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Keeping Your Family Safe in the Water

From the Show: Healthy Children
Summary: Swimming is a family activity. Follow these tips to keep your family safe in the water.
Air Date: 6/13/17
Duration: 10:18
Host: Melanie Cole, MS
Guest Bio: Sarah Denny, MD
Dr. Sarah DennySarah Denny, MD, FAAP, works as an attending physician in the Division of Emergency Medicine at Nationwide Children’s Hospital and as an Associate Clinical Professor of Pediatrics at The Ohio State University School of Medicine.

She is Co-Chair of the Injury, Violence and Poison Prevention for the Ohio Chapter of the American Academy of Pediatrics. At the national level, she serves on the Executive Committee for the Council on Injury, Violence and Poison Prevention for the American Academy of Pediatrics.

Dr. Denny is Co-Director for Resident Advocacy Education at Nationwide Children’s Hospital and enjoys teaching pediatric residents how pediatricians can effectively advocate for the needs of their patients. Dr. Denny sits on the Board of Directors for the Ohio Chapter of the American Academy of Pediatrics and is the co-chair of the advocacy committee. Her specific areas of interest include bike helmet awareness, injury prevention, safe sleep and legislative advocacy.
Keeping Your Family Safe in the Water
Children can drown in only a few inches of water, even if they’ve had swimming instruction. Summer’s trips to the lake and swimming pool demand water safety.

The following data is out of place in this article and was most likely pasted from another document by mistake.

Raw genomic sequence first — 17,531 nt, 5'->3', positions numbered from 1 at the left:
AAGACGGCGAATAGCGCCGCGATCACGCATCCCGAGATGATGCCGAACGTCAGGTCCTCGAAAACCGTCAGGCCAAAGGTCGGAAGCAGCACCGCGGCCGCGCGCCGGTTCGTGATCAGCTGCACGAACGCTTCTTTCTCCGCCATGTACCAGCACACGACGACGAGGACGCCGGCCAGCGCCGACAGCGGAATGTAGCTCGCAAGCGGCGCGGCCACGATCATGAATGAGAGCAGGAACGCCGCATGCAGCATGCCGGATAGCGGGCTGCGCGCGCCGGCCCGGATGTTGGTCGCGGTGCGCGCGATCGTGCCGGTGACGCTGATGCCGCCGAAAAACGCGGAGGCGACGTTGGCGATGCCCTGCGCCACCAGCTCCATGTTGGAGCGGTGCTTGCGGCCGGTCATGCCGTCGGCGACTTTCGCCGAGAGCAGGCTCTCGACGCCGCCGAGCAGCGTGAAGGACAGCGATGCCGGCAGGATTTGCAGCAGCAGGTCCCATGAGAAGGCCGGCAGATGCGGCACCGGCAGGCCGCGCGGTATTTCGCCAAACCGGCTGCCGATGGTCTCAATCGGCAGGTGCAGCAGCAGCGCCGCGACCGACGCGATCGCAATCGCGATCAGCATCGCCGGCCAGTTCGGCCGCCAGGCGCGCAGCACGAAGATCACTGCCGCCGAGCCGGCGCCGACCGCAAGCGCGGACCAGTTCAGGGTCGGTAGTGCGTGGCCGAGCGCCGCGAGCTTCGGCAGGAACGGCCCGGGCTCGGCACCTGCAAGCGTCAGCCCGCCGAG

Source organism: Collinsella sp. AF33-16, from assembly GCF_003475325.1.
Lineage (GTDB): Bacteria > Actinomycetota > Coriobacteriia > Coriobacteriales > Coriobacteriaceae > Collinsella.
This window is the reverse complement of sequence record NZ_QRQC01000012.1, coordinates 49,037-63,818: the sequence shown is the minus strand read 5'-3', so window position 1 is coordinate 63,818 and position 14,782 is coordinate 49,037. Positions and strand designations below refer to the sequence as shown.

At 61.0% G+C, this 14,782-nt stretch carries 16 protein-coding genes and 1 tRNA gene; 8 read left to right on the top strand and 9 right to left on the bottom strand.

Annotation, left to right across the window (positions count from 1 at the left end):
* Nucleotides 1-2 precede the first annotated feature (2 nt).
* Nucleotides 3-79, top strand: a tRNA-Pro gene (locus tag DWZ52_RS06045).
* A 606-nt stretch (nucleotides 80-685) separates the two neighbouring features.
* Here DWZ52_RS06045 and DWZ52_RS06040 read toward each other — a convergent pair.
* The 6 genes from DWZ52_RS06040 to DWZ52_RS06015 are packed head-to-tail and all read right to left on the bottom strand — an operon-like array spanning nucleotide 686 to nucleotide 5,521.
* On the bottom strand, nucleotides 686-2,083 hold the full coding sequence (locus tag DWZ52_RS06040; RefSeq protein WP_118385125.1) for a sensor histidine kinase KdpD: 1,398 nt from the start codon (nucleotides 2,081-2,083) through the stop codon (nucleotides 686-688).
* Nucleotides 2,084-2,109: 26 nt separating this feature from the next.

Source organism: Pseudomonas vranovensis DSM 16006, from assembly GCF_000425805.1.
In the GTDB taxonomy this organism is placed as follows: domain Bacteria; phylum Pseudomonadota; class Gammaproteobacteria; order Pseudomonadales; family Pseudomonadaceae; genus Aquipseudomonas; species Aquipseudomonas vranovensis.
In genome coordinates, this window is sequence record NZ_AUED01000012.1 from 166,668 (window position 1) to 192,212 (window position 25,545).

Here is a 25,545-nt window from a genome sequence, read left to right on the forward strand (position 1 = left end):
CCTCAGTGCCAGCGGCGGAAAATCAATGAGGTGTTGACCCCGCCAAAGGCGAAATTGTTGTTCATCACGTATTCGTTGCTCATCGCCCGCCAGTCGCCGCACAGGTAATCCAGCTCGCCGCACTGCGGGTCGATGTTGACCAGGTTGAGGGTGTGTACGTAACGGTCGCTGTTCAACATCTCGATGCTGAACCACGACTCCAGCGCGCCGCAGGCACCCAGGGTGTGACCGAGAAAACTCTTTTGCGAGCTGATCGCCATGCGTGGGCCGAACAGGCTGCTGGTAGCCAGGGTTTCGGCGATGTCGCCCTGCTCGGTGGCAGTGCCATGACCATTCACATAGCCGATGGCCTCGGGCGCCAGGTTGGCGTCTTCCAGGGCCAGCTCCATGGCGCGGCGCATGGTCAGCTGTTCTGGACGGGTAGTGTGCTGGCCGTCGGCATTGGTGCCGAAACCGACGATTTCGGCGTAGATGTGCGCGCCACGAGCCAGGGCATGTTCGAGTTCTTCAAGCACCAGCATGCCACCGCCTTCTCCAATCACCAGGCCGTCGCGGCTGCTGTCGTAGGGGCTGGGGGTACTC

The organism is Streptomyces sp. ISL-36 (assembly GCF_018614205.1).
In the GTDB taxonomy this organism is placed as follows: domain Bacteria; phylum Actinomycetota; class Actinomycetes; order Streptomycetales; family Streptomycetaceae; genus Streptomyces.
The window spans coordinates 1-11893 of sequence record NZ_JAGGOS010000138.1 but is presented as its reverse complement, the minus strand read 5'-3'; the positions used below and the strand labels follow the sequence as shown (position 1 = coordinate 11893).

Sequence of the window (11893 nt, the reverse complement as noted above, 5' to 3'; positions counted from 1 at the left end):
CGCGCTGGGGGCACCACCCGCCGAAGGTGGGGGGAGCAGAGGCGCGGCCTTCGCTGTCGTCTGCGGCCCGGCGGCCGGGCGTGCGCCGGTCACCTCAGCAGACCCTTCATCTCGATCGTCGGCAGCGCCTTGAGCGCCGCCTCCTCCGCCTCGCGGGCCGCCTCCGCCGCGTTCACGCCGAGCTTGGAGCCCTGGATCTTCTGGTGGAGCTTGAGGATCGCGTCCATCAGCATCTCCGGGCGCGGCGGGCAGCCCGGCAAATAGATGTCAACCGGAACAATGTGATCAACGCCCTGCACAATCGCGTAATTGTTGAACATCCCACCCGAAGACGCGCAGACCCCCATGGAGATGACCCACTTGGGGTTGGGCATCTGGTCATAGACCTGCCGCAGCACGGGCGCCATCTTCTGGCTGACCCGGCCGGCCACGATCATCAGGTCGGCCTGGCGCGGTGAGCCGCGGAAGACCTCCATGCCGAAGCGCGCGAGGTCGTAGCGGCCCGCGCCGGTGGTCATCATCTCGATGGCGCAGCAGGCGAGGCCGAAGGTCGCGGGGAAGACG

First, drowning is not a loud, dramatic event. The mouth slips below the water first, making shouts difficult. Drowning typically looks like quietly slipping under the water. It’s subtle. Pay close attention to your flock in the water.

Second, enroll your child in swim lessons when she is developmentally ready. There is no evidence to support infant swim classes prevent drowning. Be sure you are comfortable in the water so you can help any child in trouble.

Third, you must exercise constant supervision when your child is around water. This includes bathtubs and kiddie pools along with larger bodies of water. Designate a water watcher to engage only in watching the kids in the pool. No cell phones or alcohol for the water watcher. Little ones must be within arm’s reach in the water. 

Finally, mind these additional tips for water safety:

  • Lifeguard presence does not excuse you from watching your children in the water. 
  • Water wings are not a substitute for a life jacket. Use a U.S. Coast Guard approved life jacket.
  • Always swim with a buddy, no matter what level of swimming ability.
  • Don’t dive where the depth is unknown. Inspect for hazards before diving.
  • If you own a pool, you should have some basic first aid and CPR knowledge.
  • There is no replacement for adult supervision.
Listen as Dr. Sarah Denny joins Melanie Cole, MS, to share how to exercise water safety this summer.

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